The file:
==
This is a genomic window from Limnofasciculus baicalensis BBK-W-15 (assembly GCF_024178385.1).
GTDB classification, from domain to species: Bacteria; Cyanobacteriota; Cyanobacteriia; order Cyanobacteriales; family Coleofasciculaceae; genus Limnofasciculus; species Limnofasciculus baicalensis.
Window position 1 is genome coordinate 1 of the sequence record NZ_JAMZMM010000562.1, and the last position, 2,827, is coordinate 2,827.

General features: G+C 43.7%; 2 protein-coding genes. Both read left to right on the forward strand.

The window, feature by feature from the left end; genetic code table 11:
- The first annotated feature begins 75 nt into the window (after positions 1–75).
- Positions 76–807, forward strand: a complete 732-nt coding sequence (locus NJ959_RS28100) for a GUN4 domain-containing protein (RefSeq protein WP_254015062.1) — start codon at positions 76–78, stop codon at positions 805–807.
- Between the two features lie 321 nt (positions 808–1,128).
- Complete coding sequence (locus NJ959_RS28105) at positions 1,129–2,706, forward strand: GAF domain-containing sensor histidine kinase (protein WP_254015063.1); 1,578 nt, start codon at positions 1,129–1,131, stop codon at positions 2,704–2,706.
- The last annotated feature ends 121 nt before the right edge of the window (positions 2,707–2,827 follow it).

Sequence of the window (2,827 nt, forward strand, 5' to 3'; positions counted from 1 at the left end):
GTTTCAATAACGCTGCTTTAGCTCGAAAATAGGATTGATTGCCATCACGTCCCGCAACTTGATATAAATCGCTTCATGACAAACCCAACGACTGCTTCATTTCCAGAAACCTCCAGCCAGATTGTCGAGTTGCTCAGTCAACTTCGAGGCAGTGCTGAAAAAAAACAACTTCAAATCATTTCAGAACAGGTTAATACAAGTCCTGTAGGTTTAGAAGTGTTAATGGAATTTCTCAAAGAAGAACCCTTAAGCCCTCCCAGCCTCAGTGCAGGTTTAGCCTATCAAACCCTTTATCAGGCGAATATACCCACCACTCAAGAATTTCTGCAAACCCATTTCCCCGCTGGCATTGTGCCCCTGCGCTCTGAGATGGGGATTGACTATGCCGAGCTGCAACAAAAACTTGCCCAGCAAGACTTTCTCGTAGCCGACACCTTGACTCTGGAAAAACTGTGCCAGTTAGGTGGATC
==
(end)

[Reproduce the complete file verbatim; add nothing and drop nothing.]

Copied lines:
This is a genomic window from Limnofasciculus baicalensis BBK-W-15 (assembly GCF_024178385.1).
GTDB classification, from domain to species: Bacteria; Cyanobacteriota; Cyanobacteriia; order Cyanobacteriales; family Coleofasciculaceae; genus Limnofasciculus; species Limnofasciculus baicalensis.
Window position 1 is genome coordinate 1 of the sequence record NZ_JAMZMM010000562.1, and the last position, 2,827, is coordinate 2,827.

General features: G+C 43.7%; 2 protein-coding genes. Both read left to right on the forward strand.

The window, feature by feature from the left end; genetic code table 11:
- The first annotated feature begins 75 nt into the window (after positions 1–75).
- Positions 76–807, forward strand: a complete 732-nt coding sequence (locus NJ959_RS28100) for a GUN4 domain-containing protein (RefSeq protein WP_254015062.1) — start codon at positions 76–78, stop codon at positions 805–807.
- Between the two features lie 321 nt (positions 808–1,128).
- Complete coding sequence (locus NJ959_RS28105) at positions 1,129–2,706, forward strand: GAF domain-containing sensor histidine kinase (protein WP_254015063.1); 1,578 nt, start codon at positions 1,129–1,131, stop codon at positions 2,704–2,706.
- The last annotated feature ends 121 nt before the right edge of the window (positions 2,707–2,827 follow it).

Sequence of the window (2,827 nt, forward strand, 5' to 3'; positions counted from 1 at the left end):
GTTTCAATAACGCTGCTTTAGCTCGAAAATAGGATTGATTGCCATCACGTCCCGCAACTTGATATAAATCGCTTCATGACAAACCCAACGACTGCTTCATTTCCAGAAACCTCCAGCCAGATTGTCGAGTTGCTCAGTCAACTTCGAGGCAGTGCTGAAAAAAAACAACTTCAAATCATTTCAGAACAGGTTAATACAAGTCCTGTAGGTTTAGAAGTGTTAATGGAATTTCTCAAAGAAGAACCCTTAAGCCCTCCCAGCCTCAGTGCAGGTTTAGCCTATCAAACCCTTTATCAGGCGAATATACCCACCACTCAAGAATTTCTGCAAACCCATTTCCCCGCTGGCATTGTGCCCCTGCGCTCTGAGATGGGGATTGACTATGCCGAGCTGCAACAAAAACTTGCCCAGCAAGACTTTCTCGTAGCCGACACCTTGACTCTGGAAAAACTGTGCCAGTTAGGTGGATC